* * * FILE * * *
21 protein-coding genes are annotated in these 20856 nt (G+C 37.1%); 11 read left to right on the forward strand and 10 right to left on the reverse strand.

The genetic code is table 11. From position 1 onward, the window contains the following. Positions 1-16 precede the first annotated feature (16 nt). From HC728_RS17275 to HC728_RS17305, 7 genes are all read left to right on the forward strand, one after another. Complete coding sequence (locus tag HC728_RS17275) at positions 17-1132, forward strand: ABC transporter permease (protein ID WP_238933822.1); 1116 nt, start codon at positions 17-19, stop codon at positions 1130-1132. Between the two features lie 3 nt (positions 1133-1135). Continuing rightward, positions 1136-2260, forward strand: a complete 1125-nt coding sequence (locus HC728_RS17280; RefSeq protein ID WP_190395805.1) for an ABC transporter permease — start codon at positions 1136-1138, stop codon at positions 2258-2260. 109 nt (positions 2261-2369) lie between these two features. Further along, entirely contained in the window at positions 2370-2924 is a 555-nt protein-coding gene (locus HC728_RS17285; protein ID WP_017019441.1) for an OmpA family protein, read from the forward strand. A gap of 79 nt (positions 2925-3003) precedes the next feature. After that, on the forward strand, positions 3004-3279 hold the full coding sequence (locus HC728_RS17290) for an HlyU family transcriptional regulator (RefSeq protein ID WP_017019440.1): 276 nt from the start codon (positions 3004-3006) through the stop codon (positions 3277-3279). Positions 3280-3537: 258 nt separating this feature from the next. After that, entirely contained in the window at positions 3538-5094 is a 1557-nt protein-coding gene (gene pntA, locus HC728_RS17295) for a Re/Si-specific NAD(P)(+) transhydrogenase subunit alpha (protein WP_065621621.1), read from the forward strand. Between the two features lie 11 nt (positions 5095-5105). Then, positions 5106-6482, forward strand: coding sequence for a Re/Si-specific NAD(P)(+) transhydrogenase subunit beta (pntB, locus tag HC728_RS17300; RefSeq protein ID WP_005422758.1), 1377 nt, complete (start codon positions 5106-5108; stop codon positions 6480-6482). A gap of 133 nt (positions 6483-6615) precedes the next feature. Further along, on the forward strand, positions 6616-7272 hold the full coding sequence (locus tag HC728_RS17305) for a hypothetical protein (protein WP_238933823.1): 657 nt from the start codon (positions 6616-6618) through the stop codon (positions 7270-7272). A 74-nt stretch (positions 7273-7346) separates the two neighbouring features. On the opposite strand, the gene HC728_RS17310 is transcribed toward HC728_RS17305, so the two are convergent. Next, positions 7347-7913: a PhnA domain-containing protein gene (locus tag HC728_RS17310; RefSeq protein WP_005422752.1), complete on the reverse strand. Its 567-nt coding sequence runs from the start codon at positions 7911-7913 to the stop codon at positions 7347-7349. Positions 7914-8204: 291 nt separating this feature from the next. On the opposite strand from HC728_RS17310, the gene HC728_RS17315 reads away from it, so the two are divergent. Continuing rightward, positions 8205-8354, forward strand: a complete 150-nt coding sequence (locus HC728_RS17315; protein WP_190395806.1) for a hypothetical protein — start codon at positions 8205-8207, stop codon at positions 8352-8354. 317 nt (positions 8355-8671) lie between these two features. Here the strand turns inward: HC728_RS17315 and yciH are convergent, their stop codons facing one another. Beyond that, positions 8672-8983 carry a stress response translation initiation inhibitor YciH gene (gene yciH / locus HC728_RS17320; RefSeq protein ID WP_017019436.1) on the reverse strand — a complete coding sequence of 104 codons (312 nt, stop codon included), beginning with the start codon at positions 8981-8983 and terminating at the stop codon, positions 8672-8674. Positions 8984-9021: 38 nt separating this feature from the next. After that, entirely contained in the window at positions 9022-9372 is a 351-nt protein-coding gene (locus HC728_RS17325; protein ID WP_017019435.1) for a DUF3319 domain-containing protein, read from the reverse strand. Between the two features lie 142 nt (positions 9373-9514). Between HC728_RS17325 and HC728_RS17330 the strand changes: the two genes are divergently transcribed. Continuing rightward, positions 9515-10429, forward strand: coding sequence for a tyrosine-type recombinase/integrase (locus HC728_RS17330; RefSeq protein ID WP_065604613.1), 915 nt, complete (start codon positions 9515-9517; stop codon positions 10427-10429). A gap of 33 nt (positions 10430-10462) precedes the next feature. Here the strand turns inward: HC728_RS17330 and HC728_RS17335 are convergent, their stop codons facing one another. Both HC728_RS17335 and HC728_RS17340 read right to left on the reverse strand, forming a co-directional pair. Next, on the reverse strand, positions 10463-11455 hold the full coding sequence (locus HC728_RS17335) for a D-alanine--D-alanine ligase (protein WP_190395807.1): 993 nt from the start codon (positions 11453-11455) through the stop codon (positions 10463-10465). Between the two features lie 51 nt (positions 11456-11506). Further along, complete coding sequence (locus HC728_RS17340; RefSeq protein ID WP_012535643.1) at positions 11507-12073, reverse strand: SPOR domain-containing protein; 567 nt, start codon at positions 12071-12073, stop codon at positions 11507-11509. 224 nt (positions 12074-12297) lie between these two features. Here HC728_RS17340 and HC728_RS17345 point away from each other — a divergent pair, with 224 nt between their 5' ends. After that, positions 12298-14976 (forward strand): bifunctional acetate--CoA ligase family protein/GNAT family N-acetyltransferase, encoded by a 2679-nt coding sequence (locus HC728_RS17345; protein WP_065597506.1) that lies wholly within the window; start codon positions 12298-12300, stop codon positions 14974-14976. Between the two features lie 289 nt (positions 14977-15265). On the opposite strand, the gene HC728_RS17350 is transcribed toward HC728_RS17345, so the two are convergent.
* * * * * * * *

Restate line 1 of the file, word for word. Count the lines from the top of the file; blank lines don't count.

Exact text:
21 protein-coding genes are annotated in these 20856 nt (G+C 37.1%); 11 read left to right on the forward strand and 10 right to left on the reverse strand.